I have often wondered whether the practice of using a ratio of two resistors to determine a particular output is a fundamental property of electronics or a concerted effort by designers. In either case, this approach is widely used, and I have already detailed several ways of finding a solution using Excel. However all of those approaches result in a solution but not necessarily the best solution.

When you are trying to get an exact value on the output of a voltage reference, what is the closest you can get? I have built an Excel model that will allow you to find the best resistor ratio. You can download the completed workbook "ResistorRatio.xlsx" here, although you may want to wait until the end of this blog series before opening it. The model uses quite a few of the techniques I have been yammering on about for several years now.

On the second worksheet of the "ResistorRatio" file you will find a complete list of all the resistor values in the 1% range. It alone may be worth the price of downloading the worksheet, and it could be used as a template for your future work. Before you think that this was a monstrous job and that I should be heaped with praise, I should mention that Excel is ubiquitous, and I simply downloaded some data from Digikey (and no doubt the data is available elsewhere in Excel format) and gently massaged it.

**Figure 1**

An excerpt of the resistor table on the Resistors worksheet.

I wanted to try and make the model as universal as possible, but because I didn’t want to consider all 580 resistor values I chose to limit the evaluation to a resistor decade. Just follow along, and I hope things will become clearer. Figure 1 shows how I started the worksheet.

**Figure 2**

I named cell C3 “Target,” C4 “Scale,” and C5 “Ratio” (which you can actually see in the go-to box at the upper left of Figure 2). Cell C4 is set up with the *Data Validation* tool for a numeric input of -1000 to +1000. Both Scale and Ratio use the *list* input of Data Validation with the list in A7 to A10. I have added Data Validation Input Messages as to the purpose of the two controls as a user guide. One such input message is visible in Figure 2. I will hide column A to prevent future confusion and erroneous changes.

In order to calculate the optimum ratio I am going to create a table with possible resistor values for one of the resistors in a column and values for the other in a row. At the intersection of each column and row I am going to evaluate the ratio (or at least the expression that includes the ratio). This is a brute-force approach, but that's what computers are for! From preliminary calculations, experience, or the data sheet you will have an idea of the order of magnitude of the resistors.

I have normalized the resistor values to 1K. For the first resistor (and it doesn’t matter really which one it is, but let’s say it is the denominator of the ratio) we will enter them in a column starting at F10. If the resistor is going to be between 1K and 10K, the Scale will be set to 1. If the resistor value is between 100R and 1K the Scale will be set to 0.1. I entered the formula *=Scale*Resistors!B230* in cell F10 and then copied this formula down to F123. Changing the value of cell C4 (Scale) will immediately update all the values in the column F automatically.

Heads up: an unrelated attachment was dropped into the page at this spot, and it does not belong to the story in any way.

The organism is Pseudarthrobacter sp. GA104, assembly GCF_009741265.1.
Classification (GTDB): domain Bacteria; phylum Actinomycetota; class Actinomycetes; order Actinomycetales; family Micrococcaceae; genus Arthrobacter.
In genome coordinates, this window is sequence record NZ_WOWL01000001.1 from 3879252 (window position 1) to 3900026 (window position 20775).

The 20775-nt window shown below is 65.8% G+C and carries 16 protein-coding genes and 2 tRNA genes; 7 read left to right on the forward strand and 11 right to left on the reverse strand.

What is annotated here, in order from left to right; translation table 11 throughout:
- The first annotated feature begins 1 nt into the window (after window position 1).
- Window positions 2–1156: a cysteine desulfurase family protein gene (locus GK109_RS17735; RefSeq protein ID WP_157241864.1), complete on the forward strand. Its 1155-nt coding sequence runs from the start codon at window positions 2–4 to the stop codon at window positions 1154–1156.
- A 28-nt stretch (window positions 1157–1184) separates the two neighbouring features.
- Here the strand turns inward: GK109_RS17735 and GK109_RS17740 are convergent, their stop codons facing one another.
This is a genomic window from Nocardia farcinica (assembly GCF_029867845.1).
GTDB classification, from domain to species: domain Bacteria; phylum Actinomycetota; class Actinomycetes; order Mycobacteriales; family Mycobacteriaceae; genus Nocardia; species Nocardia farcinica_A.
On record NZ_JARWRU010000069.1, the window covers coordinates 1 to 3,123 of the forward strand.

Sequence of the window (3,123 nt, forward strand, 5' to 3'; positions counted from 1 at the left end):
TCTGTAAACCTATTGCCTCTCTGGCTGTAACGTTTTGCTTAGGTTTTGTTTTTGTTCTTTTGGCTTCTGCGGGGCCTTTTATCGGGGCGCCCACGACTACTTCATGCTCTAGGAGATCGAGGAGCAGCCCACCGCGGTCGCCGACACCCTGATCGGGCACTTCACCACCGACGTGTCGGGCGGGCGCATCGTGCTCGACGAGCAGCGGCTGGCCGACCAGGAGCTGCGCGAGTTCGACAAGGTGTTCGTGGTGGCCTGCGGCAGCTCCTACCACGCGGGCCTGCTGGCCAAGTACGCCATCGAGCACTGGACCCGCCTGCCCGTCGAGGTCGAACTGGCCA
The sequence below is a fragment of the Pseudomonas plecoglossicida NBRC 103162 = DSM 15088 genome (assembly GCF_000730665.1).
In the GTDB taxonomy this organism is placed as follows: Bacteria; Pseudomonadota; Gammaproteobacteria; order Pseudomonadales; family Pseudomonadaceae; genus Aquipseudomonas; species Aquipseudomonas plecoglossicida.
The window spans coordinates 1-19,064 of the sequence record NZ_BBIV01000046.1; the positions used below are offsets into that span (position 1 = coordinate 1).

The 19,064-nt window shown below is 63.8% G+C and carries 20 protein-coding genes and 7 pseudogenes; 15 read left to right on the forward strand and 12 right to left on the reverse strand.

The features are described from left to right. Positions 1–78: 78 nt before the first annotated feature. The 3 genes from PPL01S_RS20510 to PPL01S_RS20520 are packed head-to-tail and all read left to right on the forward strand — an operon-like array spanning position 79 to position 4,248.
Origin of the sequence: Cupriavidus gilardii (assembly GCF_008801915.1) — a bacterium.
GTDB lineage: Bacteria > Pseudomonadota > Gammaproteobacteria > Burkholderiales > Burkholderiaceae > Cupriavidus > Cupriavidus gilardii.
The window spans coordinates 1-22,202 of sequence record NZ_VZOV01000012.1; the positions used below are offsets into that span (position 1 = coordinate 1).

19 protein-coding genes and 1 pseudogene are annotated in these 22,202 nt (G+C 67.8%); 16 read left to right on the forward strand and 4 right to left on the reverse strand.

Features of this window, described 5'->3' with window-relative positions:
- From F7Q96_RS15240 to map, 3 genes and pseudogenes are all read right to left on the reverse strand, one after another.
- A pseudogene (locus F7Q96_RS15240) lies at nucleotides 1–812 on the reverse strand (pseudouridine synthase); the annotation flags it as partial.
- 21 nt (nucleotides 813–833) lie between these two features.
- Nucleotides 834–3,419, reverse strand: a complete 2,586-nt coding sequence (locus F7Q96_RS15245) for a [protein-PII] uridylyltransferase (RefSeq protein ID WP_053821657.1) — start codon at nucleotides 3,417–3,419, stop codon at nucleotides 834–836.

For the second resistor we define the order of magnitude as the ratio -- if the first resistor was in the 1K to 10K range and the second resistor was in the 10K-100K range then the Ratio setting (cell C5) will be 10. If the second resistor is in the 1K to 10K range… well, I'm sure you get the idea. Now I could simply do the same entry horizontally, but I wanted to show you something different. The transpose function will take a column (or row) of cells and transpose it to a row (or column).

Being a formula means that you can modify it, and this case we will multiply it by a constant. It also has the benefit that any update in the original column (or row) we be updated in the new row (or column). The only disadvantage is that you have to know how many cells are in the destination. I figured this out quickly. Since the column goes from F10 to F123, I entered 10 in G9, 11 in G10, and then dragged the auto-increment handle unit I got to 123. That was in column DP, which I erased immediately when I knew the answer.

Please read to the end of the paragraph before trying this. I am entering am array formula, and the entry is different. Block the destination cells, from G9 to DP9. Then enter the following into the formula bar =ratio*transpose(F10:F123). *Do not press enter!* Press <Ctrl> + <Shift> + <Enter> instead. Figure 2 shows the result. If we change the Scale, both the column and the row change. If we change the Ratio, only the row changes.

**Figure 3**

The values in row 9 are the transposed values in column F multiplied by the value of Ration (cell C5). The { } in the formula bar indicates an array formula and is added when the array function is entered with the 3-fingered salute <Ctrl>+<Shift>+<Enter>.

Stay tuned. In the next part I am going to create a data table and use it to evaluate all the possible combinations. See you then.